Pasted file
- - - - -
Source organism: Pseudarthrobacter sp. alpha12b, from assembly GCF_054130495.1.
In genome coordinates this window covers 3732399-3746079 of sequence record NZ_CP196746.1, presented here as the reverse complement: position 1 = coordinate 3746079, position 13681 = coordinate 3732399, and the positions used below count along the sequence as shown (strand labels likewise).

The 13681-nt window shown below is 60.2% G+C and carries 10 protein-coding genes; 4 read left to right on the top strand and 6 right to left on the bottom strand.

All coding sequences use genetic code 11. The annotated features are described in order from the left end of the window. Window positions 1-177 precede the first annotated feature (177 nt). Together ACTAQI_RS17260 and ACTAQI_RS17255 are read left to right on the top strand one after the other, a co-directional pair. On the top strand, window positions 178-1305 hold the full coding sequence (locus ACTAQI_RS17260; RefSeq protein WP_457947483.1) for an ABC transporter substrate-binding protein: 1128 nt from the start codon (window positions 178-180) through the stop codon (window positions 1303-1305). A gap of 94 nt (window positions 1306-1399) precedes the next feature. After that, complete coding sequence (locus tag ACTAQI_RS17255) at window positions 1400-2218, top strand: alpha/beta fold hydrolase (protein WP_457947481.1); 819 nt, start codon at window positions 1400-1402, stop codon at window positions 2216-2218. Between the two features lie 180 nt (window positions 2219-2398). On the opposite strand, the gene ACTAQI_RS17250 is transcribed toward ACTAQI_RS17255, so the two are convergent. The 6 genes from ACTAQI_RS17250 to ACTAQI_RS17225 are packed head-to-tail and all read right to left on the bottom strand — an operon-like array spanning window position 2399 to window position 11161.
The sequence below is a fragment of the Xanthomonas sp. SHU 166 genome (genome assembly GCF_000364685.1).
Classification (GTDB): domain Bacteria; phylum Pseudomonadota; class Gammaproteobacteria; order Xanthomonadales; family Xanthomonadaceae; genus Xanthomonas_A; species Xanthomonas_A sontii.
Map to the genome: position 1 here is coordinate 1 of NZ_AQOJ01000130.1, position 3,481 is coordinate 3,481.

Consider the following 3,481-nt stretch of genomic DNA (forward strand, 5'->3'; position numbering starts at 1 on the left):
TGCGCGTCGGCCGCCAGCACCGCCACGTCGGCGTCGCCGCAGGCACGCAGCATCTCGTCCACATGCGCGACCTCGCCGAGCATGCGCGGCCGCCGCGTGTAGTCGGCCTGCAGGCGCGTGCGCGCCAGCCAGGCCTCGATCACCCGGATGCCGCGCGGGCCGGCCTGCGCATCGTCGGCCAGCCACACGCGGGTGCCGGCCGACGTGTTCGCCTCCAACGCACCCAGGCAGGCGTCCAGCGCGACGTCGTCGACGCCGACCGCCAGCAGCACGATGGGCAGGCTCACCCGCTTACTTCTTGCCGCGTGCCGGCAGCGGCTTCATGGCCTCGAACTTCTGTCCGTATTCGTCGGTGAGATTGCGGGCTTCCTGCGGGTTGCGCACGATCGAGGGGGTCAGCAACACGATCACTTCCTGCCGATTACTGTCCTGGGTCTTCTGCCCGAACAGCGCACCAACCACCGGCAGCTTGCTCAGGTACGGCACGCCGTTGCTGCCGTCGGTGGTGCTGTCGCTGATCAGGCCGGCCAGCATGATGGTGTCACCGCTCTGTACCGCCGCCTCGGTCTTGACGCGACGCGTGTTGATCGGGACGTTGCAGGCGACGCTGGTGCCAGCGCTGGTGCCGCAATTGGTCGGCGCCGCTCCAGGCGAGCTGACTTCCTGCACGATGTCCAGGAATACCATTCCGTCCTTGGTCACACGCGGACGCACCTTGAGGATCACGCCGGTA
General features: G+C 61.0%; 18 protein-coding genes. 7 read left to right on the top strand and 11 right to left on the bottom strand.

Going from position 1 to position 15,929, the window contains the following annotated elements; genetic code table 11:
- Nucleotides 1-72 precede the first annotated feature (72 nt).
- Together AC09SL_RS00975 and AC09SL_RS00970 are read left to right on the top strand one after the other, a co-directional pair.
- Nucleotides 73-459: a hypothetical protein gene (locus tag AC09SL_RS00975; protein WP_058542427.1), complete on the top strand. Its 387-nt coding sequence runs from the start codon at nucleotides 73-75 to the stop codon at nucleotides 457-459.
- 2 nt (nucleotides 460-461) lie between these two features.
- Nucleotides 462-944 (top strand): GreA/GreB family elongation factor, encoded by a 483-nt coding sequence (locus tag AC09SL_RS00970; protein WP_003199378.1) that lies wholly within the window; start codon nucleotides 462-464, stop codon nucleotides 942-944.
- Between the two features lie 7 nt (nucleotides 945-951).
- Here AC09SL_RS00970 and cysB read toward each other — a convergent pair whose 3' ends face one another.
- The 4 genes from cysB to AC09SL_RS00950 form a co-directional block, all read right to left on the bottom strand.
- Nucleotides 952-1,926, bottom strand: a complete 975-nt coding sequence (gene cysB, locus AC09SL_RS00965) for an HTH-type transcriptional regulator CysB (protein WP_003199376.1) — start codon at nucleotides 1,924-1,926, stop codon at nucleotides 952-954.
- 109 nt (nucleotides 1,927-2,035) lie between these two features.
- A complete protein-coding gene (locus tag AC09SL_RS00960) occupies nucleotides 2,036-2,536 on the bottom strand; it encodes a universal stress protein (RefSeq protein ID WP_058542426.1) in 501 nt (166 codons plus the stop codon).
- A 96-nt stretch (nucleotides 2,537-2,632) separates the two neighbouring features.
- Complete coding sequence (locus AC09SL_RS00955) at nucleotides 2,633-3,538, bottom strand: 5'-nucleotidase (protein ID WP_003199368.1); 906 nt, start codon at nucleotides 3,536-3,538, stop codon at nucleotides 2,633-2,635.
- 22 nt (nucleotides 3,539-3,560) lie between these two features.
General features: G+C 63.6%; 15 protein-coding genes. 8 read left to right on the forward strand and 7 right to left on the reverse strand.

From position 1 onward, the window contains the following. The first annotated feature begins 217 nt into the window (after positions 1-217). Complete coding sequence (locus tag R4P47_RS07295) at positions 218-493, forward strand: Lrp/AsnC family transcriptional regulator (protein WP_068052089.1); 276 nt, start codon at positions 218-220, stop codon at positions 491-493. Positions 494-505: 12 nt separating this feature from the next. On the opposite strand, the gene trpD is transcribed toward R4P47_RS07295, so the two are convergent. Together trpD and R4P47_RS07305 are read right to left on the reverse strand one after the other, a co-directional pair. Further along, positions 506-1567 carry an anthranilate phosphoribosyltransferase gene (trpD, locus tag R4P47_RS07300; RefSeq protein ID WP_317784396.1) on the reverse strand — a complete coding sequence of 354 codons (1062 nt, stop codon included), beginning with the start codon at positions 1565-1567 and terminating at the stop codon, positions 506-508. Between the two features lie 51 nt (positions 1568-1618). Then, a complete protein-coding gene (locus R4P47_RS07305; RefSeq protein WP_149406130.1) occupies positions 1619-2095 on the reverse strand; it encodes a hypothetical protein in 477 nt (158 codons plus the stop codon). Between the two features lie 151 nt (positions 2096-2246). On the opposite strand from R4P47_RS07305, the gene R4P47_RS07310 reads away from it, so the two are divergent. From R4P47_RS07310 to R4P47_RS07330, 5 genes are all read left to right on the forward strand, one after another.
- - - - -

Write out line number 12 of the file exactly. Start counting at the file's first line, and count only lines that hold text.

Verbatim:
- Nucleotides 1-72 precede the first annotated feature (72 nt).